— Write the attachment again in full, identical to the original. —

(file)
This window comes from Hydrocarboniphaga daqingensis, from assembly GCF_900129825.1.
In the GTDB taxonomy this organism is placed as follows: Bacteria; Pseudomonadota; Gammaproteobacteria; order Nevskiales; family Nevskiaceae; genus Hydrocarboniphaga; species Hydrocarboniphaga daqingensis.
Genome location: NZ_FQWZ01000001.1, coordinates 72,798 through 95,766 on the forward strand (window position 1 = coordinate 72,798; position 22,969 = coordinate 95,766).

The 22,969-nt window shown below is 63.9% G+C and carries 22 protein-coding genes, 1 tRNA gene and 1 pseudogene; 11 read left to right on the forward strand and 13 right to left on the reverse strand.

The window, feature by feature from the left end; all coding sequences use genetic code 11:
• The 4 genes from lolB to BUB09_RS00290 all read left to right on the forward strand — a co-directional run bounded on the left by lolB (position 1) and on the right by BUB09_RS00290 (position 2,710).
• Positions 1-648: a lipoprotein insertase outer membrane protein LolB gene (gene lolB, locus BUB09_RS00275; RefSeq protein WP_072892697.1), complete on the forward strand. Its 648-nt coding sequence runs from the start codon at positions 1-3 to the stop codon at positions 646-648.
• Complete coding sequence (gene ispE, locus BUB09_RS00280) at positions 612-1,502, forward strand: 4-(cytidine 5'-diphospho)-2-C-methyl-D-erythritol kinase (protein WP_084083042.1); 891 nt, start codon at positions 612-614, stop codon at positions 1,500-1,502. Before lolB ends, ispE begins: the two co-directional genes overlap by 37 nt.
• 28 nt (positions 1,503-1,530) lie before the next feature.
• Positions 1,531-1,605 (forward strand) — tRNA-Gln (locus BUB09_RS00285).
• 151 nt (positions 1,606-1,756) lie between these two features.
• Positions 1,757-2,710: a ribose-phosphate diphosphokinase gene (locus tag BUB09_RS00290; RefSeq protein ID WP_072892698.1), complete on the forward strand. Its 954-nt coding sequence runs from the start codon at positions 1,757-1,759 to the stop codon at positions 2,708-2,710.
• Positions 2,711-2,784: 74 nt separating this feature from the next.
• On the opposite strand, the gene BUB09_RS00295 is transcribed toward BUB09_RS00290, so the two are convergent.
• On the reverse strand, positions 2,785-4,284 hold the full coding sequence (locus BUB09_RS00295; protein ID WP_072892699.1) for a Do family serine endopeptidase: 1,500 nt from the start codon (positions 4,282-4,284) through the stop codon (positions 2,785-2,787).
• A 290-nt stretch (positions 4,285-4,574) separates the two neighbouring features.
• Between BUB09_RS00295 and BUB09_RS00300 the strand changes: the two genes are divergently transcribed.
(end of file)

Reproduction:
This window comes from Hydrocarboniphaga daqingensis, from assembly GCF_900129825.1.
In the GTDB taxonomy this organism is placed as follows: Bacteria; Pseudomonadota; Gammaproteobacteria; order Nevskiales; family Nevskiaceae; genus Hydrocarboniphaga; species Hydrocarboniphaga daqingensis.
Genome location: NZ_FQWZ01000001.1, coordinates 72,798 through 95,766 on the forward strand (window position 1 = coordinate 72,798; position 22,969 = coordinate 95,766).

The 22,969-nt window shown below is 63.9% G+C and carries 22 protein-coding genes, 1 tRNA gene and 1 pseudogene; 11 read left to right on the forward strand and 13 right to left on the reverse strand.

The window, feature by feature from the left end; all coding sequences use genetic code 11:
• The 4 genes from lolB to BUB09_RS00290 all read left to right on the forward strand — a co-directional run bounded on the left by lolB (position 1) and on the right by BUB09_RS00290 (position 2,710).
• Positions 1-648: a lipoprotein insertase outer membrane protein LolB gene (gene lolB, locus BUB09_RS00275; RefSeq protein WP_072892697.1), complete on the forward strand. Its 648-nt coding sequence runs from the start codon at positions 1-3 to the stop codon at positions 646-648.
• Complete coding sequence (gene ispE, locus BUB09_RS00280) at positions 612-1,502, forward strand: 4-(cytidine 5'-diphospho)-2-C-methyl-D-erythritol kinase (protein WP_084083042.1); 891 nt, start codon at positions 612-614, stop codon at positions 1,500-1,502. Before lolB ends, ispE begins: the two co-directional genes overlap by 37 nt.
• 28 nt (positions 1,503-1,530) lie before the next feature.
• Positions 1,531-1,605 (forward strand) — tRNA-Gln (locus BUB09_RS00285).
• 151 nt (positions 1,606-1,756) lie between these two features.
• Positions 1,757-2,710: a ribose-phosphate diphosphokinase gene (locus tag BUB09_RS00290; RefSeq protein ID WP_072892698.1), complete on the forward strand. Its 954-nt coding sequence runs from the start codon at positions 1,757-1,759 to the stop codon at positions 2,708-2,710.
• Positions 2,711-2,784: 74 nt separating this feature from the next.
• On the opposite strand, the gene BUB09_RS00295 is transcribed toward BUB09_RS00290, so the two are convergent.
• On the reverse strand, positions 2,785-4,284 hold the full coding sequence (locus BUB09_RS00295; protein ID WP_072892699.1) for a Do family serine endopeptidase: 1,500 nt from the start codon (positions 4,282-4,284) through the stop codon (positions 2,785-2,787).
• A 290-nt stretch (positions 4,285-4,574) separates the two neighbouring features.
• Between BUB09_RS00295 and BUB09_RS00300 the strand changes: the two genes are divergently transcribed.